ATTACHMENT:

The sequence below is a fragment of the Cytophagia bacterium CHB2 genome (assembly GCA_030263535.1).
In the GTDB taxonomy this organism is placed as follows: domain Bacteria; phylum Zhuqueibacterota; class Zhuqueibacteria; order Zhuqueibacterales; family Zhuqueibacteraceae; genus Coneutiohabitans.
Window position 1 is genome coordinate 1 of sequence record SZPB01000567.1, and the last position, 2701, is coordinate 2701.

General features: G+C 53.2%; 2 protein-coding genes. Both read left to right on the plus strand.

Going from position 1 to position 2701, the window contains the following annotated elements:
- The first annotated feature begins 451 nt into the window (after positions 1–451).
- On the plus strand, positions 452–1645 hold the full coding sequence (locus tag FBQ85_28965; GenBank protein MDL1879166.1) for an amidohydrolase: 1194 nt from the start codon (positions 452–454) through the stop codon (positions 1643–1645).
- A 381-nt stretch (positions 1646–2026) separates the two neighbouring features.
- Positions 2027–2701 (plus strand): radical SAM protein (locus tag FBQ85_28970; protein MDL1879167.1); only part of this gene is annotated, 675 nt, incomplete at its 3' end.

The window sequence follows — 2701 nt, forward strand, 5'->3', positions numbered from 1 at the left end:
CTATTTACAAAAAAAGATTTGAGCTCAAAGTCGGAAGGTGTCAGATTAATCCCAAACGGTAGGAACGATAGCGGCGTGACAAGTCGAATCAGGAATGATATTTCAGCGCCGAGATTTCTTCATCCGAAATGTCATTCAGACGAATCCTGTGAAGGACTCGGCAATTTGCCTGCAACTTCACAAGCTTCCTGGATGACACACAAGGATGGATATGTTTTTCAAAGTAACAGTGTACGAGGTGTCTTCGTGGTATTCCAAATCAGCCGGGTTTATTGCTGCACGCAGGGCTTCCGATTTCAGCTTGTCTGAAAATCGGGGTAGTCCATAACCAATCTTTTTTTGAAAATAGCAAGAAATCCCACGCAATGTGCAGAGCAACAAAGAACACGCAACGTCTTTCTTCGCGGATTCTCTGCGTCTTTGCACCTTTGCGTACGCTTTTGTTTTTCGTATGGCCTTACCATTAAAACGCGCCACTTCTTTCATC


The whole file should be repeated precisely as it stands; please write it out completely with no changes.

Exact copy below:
The sequence below is a fragment of the Cytophagia bacterium CHB2 genome (assembly GCA_030263535.1).
In the GTDB taxonomy this organism is placed as follows: domain Bacteria; phylum Zhuqueibacterota; class Zhuqueibacteria; order Zhuqueibacterales; family Zhuqueibacteraceae; genus Coneutiohabitans.
Window position 1 is genome coordinate 1 of sequence record SZPB01000567.1, and the last position, 2701, is coordinate 2701.

General features: G+C 53.2%; 2 protein-coding genes. Both read left to right on the plus strand.

Going from position 1 to position 2701, the window contains the following annotated elements:
- The first annotated feature begins 451 nt into the window (after positions 1–451).
- On the plus strand, positions 452–1645 hold the full coding sequence (locus tag FBQ85_28965; GenBank protein MDL1879166.1) for an amidohydrolase: 1194 nt from the start codon (positions 452–454) through the stop codon (positions 1643–1645).
- A 381-nt stretch (positions 1646–2026) separates the two neighbouring features.
- Positions 2027–2701 (plus strand): radical SAM protein (locus tag FBQ85_28970; protein MDL1879167.1); only part of this gene is annotated, 675 nt, incomplete at its 3' end.

The window sequence follows — 2701 nt, forward strand, 5'->3', positions numbered from 1 at the left end:
CTATTTACAAAAAAAGATTTGAGCTCAAAGTCGGAAGGTGTCAGATTAATCCCAAACGGTAGGAACGATAGCGGCGTGACAAGTCGAATCAGGAATGATATTTCAGCGCCGAGATTTCTTCATCCGAAATGTCATTCAGACGAATCCTGTGAAGGACTCGGCAATTTGCCTGCAACTTCACAAGCTTCCTGGATGACACACAAGGATGGATATGTTTTTCAAAGTAACAGTGTACGAGGTGTCTTCGTGGTATTCCAAATCAGCCGGGTTTATTGCTGCACGCAGGGCTTCCGATTTCAGCTTGTCTGAAAATCGGGGTAGTCCATAACCAATCTTTTTTTGAAAATAGCAAGAAATCCCACGCAATGTGCAGAGCAACAAAGAACACGCAACGTCTTTCTTCGCGGATTCTCTGCGTCTTTGCACCTTTGCGTACGCTTTTGTTTTTCGTATGGCCTTACCATTAAAACGCGCCACTTCTTTCATC